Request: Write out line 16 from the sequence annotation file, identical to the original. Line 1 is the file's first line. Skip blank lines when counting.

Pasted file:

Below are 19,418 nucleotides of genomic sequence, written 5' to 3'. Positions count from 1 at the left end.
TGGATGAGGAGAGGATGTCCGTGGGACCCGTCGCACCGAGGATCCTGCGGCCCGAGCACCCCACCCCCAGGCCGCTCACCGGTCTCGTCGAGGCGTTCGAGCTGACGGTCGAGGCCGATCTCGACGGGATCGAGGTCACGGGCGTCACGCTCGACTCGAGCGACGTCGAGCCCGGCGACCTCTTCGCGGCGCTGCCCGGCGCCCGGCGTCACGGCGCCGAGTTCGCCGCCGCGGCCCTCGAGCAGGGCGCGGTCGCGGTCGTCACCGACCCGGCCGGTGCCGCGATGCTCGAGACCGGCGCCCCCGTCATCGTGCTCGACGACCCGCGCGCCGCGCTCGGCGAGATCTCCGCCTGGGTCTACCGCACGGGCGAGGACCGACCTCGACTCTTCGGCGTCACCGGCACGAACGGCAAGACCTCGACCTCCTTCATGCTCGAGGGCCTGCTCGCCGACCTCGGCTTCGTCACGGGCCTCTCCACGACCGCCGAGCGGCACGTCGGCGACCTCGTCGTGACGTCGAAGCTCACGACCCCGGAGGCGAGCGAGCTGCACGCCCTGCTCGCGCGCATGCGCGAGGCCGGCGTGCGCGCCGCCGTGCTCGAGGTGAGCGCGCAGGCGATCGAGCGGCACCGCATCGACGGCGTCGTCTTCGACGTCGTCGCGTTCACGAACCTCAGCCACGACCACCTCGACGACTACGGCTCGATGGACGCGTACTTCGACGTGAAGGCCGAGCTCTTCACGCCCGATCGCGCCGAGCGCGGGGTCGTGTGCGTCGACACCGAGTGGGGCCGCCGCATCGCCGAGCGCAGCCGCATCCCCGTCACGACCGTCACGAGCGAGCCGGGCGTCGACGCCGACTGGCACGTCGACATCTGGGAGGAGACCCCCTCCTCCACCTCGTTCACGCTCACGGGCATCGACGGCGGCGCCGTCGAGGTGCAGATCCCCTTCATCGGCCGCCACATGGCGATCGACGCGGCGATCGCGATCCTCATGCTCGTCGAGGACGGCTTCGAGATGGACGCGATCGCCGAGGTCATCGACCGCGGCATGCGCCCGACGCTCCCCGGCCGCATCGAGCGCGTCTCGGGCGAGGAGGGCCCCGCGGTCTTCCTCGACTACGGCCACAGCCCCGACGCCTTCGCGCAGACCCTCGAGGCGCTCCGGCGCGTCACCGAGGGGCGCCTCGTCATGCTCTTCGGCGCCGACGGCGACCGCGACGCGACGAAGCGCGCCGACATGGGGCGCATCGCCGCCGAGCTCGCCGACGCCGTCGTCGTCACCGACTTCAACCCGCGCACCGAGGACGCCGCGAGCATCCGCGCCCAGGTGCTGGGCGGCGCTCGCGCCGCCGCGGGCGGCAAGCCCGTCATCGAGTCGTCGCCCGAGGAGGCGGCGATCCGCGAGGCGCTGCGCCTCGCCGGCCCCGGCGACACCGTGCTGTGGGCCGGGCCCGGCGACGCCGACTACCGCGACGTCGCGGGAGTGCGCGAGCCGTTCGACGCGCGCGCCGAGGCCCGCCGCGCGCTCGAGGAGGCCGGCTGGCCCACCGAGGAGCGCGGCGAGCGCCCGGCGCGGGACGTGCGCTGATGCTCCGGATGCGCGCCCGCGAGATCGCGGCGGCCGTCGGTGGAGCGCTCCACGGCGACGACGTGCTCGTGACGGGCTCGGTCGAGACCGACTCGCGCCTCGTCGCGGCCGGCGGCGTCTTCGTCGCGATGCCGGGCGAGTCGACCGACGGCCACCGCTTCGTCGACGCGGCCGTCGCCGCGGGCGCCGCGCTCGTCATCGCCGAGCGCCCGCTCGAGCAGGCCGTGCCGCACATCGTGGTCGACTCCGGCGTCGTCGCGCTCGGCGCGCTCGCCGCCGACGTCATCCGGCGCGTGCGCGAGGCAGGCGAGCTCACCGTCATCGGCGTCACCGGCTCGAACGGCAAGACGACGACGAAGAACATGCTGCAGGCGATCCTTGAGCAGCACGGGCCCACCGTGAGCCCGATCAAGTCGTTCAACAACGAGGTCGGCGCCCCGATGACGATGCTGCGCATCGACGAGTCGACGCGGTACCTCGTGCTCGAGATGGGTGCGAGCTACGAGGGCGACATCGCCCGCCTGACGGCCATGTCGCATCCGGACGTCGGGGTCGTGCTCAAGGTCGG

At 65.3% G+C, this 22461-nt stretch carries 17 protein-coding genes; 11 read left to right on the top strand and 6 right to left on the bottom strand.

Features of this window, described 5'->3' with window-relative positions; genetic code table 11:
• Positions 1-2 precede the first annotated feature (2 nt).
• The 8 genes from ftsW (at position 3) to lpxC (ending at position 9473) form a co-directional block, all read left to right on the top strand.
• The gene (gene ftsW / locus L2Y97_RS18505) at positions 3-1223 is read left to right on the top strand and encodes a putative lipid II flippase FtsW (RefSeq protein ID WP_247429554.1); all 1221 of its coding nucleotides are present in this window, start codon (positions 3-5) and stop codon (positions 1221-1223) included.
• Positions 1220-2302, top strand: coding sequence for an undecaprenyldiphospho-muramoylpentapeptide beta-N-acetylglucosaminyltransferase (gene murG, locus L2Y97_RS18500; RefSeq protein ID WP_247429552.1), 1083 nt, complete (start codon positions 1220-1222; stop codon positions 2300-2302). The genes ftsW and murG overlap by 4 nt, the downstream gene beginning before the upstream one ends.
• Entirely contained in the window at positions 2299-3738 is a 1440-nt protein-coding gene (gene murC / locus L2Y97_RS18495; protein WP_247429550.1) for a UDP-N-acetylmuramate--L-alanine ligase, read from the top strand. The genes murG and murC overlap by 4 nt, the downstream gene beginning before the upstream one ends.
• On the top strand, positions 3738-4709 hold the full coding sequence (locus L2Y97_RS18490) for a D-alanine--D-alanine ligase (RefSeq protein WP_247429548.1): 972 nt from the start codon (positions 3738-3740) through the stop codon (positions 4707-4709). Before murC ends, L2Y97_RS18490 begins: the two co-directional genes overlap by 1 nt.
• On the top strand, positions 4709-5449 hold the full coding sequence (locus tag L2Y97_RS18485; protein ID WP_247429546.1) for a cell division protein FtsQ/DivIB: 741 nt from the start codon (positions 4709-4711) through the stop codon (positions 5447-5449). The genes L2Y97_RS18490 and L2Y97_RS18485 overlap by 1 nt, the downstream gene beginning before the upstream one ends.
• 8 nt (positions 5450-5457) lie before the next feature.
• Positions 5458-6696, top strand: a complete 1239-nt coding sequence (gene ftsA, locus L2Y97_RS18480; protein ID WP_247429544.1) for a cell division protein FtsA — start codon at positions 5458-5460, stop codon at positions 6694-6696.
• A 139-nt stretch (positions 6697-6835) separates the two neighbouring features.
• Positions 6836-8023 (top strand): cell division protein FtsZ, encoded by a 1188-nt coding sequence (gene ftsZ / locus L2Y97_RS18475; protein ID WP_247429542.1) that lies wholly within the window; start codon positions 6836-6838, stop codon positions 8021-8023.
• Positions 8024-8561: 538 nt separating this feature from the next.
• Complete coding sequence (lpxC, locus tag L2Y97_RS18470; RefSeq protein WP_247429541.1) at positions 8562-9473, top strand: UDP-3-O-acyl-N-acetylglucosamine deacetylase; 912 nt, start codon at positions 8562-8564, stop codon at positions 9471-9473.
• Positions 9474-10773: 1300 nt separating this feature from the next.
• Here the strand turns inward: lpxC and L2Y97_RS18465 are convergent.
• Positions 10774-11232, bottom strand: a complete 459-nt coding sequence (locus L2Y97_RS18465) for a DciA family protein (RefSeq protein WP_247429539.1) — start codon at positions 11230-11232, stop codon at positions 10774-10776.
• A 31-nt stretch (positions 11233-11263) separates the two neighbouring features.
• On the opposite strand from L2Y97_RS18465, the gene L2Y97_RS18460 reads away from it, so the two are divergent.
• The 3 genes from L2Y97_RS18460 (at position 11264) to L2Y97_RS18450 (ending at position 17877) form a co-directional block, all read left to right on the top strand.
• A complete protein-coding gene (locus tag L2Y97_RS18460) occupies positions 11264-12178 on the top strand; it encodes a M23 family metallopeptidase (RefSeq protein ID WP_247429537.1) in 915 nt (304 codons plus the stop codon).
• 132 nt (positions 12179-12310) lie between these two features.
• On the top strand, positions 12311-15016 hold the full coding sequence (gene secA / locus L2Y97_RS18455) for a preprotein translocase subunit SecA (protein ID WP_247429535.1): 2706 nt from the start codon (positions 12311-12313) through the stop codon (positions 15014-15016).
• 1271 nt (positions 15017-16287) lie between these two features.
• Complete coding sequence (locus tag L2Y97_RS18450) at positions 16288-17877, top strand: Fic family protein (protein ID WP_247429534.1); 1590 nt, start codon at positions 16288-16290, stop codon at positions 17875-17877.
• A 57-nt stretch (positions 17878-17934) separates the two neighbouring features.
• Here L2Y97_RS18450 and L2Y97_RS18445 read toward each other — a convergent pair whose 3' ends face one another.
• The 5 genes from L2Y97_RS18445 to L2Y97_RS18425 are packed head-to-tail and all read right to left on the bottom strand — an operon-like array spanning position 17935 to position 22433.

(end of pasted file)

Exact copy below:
• Positions 8024-8561: 538 nt separating this feature from the next.